Why are horses disqualified in horse racing?

A horse can be disqualified for many reasons, but by far the most common reason is interference with a competitor.
In the U.S., the basic rule of thumb is that a horse that impedes another runner and costs that horse a better placing can be disqualified. If that happens, the horse that caused the interference is placed behind the horse that it impeded.
The problem is that stewards, the all-powerful authorities who are charged with enforcing the rules of racing at different racetracks, don’t always apply the rule the same way, which inevitably leads to controversy.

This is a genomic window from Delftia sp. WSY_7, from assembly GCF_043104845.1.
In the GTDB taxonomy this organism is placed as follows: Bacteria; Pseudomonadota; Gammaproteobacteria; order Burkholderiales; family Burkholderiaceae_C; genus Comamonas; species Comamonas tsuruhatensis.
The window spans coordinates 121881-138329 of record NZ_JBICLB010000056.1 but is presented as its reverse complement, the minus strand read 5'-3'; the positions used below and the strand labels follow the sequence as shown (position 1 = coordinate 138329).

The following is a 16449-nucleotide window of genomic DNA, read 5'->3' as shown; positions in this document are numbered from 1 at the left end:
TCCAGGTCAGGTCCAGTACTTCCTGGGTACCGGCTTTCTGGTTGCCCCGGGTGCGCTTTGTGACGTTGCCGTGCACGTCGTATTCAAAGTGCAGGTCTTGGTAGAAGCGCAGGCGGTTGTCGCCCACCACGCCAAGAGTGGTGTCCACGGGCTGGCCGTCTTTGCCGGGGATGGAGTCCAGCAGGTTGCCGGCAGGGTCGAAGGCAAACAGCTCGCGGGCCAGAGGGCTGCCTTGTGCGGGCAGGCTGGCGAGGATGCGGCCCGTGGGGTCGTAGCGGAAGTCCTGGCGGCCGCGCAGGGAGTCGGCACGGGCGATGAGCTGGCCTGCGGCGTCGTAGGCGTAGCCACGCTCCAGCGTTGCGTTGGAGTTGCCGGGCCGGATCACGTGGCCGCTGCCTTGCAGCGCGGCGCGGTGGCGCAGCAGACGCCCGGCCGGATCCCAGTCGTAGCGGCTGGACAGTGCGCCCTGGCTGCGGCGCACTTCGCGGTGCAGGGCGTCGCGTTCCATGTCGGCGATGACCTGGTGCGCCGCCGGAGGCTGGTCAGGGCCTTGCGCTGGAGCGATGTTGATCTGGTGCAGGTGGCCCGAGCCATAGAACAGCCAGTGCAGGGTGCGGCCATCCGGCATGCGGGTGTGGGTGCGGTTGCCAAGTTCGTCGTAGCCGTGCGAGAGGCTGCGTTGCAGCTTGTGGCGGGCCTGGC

Other reasons a horse can be disqualified include failure to “weigh in” or “weigh out” correctly; failure to carry the assigned weight; or being ineligible for the conditions of a race (racing officials usually realize this before the running of a race, but not always). Horses also can be disqualified long after a race is run if lab testing shows it was running with a prohibited substance in its system.

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